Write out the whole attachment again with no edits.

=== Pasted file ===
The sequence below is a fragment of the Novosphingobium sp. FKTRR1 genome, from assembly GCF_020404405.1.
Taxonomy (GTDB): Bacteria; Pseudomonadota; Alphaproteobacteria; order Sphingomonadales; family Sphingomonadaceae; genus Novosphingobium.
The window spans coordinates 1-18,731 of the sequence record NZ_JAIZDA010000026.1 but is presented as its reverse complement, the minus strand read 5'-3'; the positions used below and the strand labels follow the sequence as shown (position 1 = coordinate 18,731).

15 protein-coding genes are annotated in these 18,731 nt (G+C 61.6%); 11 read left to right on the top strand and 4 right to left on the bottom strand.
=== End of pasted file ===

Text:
The sequence below is a fragment of the Novosphingobium sp. FKTRR1 genome, from assembly GCF_020404405.1.
Taxonomy (GTDB): Bacteria; Pseudomonadota; Alphaproteobacteria; order Sphingomonadales; family Sphingomonadaceae; genus Novosphingobium.
The window spans coordinates 1-18,731 of the sequence record NZ_JAIZDA010000026.1 but is presented as its reverse complement, the minus strand read 5'-3'; the positions used below and the strand labels follow the sequence as shown (position 1 = coordinate 18,731).

15 protein-coding genes are annotated in these 18,731 nt (G+C 61.6%); 11 read left to right on the top strand and 4 right to left on the bottom strand.